The coronavirus pandemic upended every aspect of our lives, regardless of our circumstances. As this week is National Carers Week, it's timely to recognise and celebrate the contribution that unpaid carers made to flattening the COVID curve and defending some of the most vulnerable members of our community. Many of Tasmania's 85,000-plus carers locked-down their own homes and decided to forego helpful services to protect the loved ones they care for.
The 2020 Carers Tasmania Road to Recovery: COVID-19 Survey of over 400 carers revealed the extent of how carers helped to flatten the curve. The survey found 73 per cent of carers were caring for someone in a high-risk category, with just under half of carers in a similar category themselves. Over half of carers stated they did not have other family to help and less than half have a contingency plan in place.
In April, The Examiner reported on the concerns that carers in Northern Tasmania faced. While everybody was forced to lockdown, carers were hit additionally hard with reduced access to medical appointments and in-home supports. Carers were forced to take on additional responsibilities, with 40 per cent of carers saying they increased time spent caring. Carers also faced increased cost of living, with 40 per cent reporting that their expenses had increased following locking down their homes.
A report by Deloitte Access Economics on The Value of Informal Care in 2020 estimated there are 2.8 million carers nationally providing 2.2 billion hours of care per annum. For 906,000 of these carers, they provide over 35 hours of care each and every week. These numbers were based on pre-COVID data, and are assumed to be even higher given the nature of caring through a pandemic.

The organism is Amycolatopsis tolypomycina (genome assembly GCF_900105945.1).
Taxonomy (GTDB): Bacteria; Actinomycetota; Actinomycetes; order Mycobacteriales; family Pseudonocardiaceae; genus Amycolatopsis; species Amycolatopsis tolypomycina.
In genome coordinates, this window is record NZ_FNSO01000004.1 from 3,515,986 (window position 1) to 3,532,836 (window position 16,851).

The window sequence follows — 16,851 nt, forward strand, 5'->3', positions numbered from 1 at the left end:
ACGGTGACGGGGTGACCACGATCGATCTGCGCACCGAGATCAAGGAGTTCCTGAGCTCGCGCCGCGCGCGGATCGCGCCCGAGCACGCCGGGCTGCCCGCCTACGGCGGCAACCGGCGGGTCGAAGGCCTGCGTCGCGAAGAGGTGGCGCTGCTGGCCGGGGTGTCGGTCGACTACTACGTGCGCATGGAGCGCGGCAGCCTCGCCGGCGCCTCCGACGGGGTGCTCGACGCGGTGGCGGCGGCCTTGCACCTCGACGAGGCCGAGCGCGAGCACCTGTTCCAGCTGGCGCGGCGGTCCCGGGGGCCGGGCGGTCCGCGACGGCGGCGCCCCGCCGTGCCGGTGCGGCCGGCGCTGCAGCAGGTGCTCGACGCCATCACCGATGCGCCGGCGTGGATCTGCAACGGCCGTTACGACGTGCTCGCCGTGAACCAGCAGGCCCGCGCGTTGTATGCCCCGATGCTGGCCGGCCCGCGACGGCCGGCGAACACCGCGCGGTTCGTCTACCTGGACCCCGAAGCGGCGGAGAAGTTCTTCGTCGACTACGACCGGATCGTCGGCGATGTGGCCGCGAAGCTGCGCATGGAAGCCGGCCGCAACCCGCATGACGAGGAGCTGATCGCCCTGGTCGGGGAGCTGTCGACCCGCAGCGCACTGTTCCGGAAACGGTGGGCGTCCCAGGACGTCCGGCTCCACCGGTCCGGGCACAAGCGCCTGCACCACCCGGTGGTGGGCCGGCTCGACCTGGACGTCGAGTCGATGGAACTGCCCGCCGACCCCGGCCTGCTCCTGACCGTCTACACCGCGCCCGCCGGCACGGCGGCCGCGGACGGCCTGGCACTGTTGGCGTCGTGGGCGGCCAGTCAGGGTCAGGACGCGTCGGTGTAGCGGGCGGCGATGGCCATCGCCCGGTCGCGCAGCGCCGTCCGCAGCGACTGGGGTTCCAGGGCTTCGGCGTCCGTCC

One cohort of carers who often go unmentioned are those under 25-years old, including in some cases where children as young as five and six are in a caring role. Young carers account for around 9 per cent of Tasmania's 85,000 carers. Of these, it is estimated that one in twenty-seven (1:27) of school students are carers (that's one in every classroom).
Research indicates that these young carers face social issues at school, as well as often falling behind their peers academically. Throughout 2020, young carers have had to cope with home schooling, and with the increased demands of providing unpaid care within the family context. Across the spectrum of ages and circumstances, without carers stepping-up it would not have been possible for many vulnerable people to be protected. Instead of becoming a COVID statistic, carers have ensured these family members are protected and supported.
The theme of Carers Week 2020 is 'why you care' and we are encouraging carers to tell their story. Given that one in six Tasmanians are caring for somebody - chances are you are a carer, require a carer or know a carer. Reach out to one and let them know you appreciate them.
- David Brennan is chief executive of Carers Tasmania.
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